U.S. Defense Secretary Robert Gates says Wednesday's Iranian missile tests provide further evidence of the need for a European missile defense system, but he says the tests do not make military confrontation with Iran any more likely.  VOA's Al Pessin reports from the Pentagon.

Secretary Gates indicated that the Iranian test demonstrated enhanced capability for the country's Shahab Three missile, but he said he could not provide details.  Previous versions of the missile are believed to have a range of about 2,000 kilometers, enough to reach from western Iran to the western shore of the Black Sea.

Secretary Gates says the test provides evidence to support the U.S. view that Europe needs a system to defend against Iranian missiles.

"This certainly addresses the doubts raised by the Russians that the Iranians won't have a longer range ballistic missile for 10 to 20 years," said Robert Gates. "The fact is they just tested a missile that has a pretty extended range.  So, my view, in the first instance, is we've been saying, as we've talked about missile defense in Europe, that there is a real threat.  And it seems to me that the test this morning underscores that."

On Tuesday, Secretary of State Condoleezza Rice and her Czech counterpart signed an agreement to place an anti-missile radar installation in the Czech Republic.  Talks with Poland for an anti-missile launch site appear to have hit a new snag, but a Pentagon official says "rather intense discussions" are continuing and "good progress" is being made.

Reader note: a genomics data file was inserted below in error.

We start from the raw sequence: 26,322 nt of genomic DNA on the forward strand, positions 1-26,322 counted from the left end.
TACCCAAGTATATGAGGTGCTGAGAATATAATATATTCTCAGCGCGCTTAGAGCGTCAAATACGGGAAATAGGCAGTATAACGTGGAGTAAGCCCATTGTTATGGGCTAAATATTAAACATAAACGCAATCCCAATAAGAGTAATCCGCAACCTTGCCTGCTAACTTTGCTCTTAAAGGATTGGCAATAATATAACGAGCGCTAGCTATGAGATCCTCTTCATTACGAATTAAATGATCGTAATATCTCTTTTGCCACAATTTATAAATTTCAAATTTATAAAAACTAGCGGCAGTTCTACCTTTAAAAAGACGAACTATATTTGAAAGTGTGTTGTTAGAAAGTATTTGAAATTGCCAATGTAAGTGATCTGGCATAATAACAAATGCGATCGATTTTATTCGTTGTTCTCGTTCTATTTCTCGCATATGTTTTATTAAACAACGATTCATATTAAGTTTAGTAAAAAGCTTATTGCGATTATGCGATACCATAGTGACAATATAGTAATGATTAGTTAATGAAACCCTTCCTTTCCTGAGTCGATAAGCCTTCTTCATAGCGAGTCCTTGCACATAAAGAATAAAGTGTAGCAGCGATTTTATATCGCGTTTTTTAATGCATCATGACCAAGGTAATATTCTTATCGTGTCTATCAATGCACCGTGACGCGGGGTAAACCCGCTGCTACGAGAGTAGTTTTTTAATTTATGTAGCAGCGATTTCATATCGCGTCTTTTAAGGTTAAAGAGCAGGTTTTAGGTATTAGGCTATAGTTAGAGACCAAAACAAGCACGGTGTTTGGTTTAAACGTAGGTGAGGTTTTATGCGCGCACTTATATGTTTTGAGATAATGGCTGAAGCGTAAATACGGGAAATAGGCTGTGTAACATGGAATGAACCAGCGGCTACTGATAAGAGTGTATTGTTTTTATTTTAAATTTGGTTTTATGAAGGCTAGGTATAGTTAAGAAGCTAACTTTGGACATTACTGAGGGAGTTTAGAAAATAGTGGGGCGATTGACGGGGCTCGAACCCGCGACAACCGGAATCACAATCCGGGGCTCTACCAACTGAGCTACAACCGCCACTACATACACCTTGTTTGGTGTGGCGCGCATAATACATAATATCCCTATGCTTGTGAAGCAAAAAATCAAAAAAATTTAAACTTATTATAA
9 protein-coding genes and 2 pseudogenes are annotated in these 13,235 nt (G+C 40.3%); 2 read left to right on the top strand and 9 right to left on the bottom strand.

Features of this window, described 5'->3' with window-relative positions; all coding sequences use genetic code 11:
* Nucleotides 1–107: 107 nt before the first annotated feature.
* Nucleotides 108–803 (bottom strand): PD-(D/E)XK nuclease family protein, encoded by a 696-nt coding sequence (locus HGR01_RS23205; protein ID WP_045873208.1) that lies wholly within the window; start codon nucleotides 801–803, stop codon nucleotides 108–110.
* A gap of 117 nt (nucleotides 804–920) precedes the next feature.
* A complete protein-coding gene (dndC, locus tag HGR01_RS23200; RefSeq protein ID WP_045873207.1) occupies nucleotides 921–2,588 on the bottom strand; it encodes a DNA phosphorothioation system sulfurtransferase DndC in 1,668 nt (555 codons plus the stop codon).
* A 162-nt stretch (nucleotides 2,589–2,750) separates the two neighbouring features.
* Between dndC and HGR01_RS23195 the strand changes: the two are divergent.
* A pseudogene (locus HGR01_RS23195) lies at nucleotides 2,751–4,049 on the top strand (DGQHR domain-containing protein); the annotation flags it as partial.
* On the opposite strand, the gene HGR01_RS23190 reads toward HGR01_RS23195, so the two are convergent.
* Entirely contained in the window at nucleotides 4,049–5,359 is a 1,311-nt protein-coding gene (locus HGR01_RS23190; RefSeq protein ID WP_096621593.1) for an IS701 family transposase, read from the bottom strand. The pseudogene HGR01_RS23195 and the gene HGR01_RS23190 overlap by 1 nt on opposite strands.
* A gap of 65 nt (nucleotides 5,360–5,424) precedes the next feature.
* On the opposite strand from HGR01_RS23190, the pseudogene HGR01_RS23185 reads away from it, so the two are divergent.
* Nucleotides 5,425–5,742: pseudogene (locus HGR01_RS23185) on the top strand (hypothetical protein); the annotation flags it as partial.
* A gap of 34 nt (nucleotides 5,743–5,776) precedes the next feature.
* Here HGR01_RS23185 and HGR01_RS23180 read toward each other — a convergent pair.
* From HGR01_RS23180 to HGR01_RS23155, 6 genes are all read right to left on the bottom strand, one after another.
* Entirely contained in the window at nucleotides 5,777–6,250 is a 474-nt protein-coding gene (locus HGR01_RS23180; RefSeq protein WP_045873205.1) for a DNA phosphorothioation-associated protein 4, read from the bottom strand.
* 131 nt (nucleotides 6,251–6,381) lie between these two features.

Iran's missile tests were accompanied by sharp rhetoric.  The chief of Iran's Revolutionary Guards said the country's missile arsenal is ready to be fired at "any time, quickly and with accuracy," and that "enemy targets are under surveillance.  On Tuesday, another Iranian official said Israel and U.S. warships in the Persian Gulf would be targeted if Iran is attacked.

Asked whether those statements and Wednesday's missile tests make a military confrontation with Iran more likely, Secretary Gates said he does not think so.

"There is a lot of signaling going on," he said. "But I think everybody recognizes what the consequences of any kind of a conflict would be.  And I will tell you that this government is working hard to make sure that the diplomatic and economic approach to dealing with Iran, and trying to get the Iranian government to change its policies is the strategy and is the approach that continues to dominate."

The concern about Iran's missiles is intensified by its effort to develop nuclear weapons, an effort the United Nations Security Council members and Germany are trying to convince Iranian leaders to abandon.